Using a forwarder on the same machine as the indexer is actually a very good practice, and very straight forward to arrange on Linux especially.

For the sake of others listening, I'll answer the burning question:Q: Why wouldn't you just make the indexer a deployment client and cut out the middle man?
A: Well, once the deployment-client.conf is in place, if you accidentally delete or fat finger something in $SPLUNK_HOME/etc/deployment-apps on the deployment server... you might temporarily have a forwarder that isn't sending.
Do that with an indexer (delete a deployment-app, or add a typo) and you could lose critical transforms or props on data that is STILL arriving. Also... think about how you set up an app on a forwarder... usually you tell the deployment server to issue a "restart" after the config is updated. You want you indexers restarting like that? Probably not...

Especially because people like to set up a server class called [all-UF] and something like [All-Indexers] would just follow suit... and with one key stroke you could lobotomize all your indexers.

Have I made my case? 🙂

So: Yes... it's a great idea to monitor your indexer boxes with a forwarder. The only thing you want to keep in mind, is that the forwarder will be configured by default for management port 8089. That's the same default as the indexer.

So, depending on how you're going to deploy/install/config all these forwarders, here's what you need to know:

The management port on a forwarder on a clean install will use the management port that is set in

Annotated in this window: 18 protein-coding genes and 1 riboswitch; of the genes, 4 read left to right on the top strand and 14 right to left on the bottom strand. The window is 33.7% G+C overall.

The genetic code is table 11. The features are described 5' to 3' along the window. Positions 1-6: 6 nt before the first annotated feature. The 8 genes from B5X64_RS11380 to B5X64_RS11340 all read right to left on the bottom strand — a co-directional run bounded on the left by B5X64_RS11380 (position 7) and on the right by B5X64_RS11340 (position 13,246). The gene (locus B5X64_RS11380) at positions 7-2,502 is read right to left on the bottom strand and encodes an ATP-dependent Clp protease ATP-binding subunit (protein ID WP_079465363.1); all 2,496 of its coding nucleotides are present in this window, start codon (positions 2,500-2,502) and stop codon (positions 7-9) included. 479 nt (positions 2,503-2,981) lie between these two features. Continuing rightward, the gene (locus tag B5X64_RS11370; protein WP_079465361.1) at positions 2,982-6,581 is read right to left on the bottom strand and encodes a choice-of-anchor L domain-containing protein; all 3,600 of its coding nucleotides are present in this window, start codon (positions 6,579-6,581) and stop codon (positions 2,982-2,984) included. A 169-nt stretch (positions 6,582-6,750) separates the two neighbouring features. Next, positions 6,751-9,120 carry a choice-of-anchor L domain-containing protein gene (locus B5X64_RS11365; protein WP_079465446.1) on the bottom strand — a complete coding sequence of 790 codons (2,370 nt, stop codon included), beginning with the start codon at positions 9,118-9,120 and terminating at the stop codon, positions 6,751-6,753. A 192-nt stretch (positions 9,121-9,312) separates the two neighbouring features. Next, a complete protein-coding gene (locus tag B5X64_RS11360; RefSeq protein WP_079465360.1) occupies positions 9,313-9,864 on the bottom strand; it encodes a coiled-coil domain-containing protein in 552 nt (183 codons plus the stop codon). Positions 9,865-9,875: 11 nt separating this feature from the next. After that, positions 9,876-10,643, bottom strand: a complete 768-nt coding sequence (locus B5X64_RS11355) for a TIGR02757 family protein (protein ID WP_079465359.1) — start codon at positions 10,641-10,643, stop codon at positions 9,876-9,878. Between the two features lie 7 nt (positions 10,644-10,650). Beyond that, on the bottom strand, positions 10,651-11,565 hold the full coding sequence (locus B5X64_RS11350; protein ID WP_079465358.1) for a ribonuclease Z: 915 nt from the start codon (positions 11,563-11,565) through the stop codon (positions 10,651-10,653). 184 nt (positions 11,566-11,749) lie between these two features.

$SPLUNK_HOME/etc/system/default/web.conf (yes, even though there is no GUI... those settings are in web.conf just like the indexer.

The setting looks like this: mgmtHostPort = 127.0.0.1:8089

To override that - you can interactively answer the question that comes up when the forwarder sees that port 8089 is already bound... OR

You can distribute pre-configured forwarders that have
$SPLUNK_HOME/etc/system/local/web.conf already created and edited to reflect the new port

That will set up a nice safe environment to monitor the indexer boxes...

With Splunk... the answer is always "YES!". It just might require more regex than you're prepared for!

View solution in original post

0 Karma

rsennett_splunk
Splunk Employee
Splunk Employee

good job! Super easy on *nix. Glad it worked out!

With Splunk... the answer is always "YES!". It just might require more regex than you're prepared for!
0 Karma

zowa
Engager

Thanks!

I had also to adapt the splunk script generated by "splunk enable boot-start" on the forwarder, renaming it to splunkforwarder (and adapting the script´s header changing splunk to splunkforwarder), and then enable it to run at boot with a update-rc.d splunkforwarder defaults (I am using Debian). With that, it was possible to have both indexer and forwarder starting after boot.

It looks ok now! 🙂

0 Karma
Register for .conf21 Now! Go Vegas or Go Virtual!

How will you .conf21? You decide! Go in-person in Las Vegas, 10/18-10/21, or go online with .conf21 Virtual, 10/19-10/20.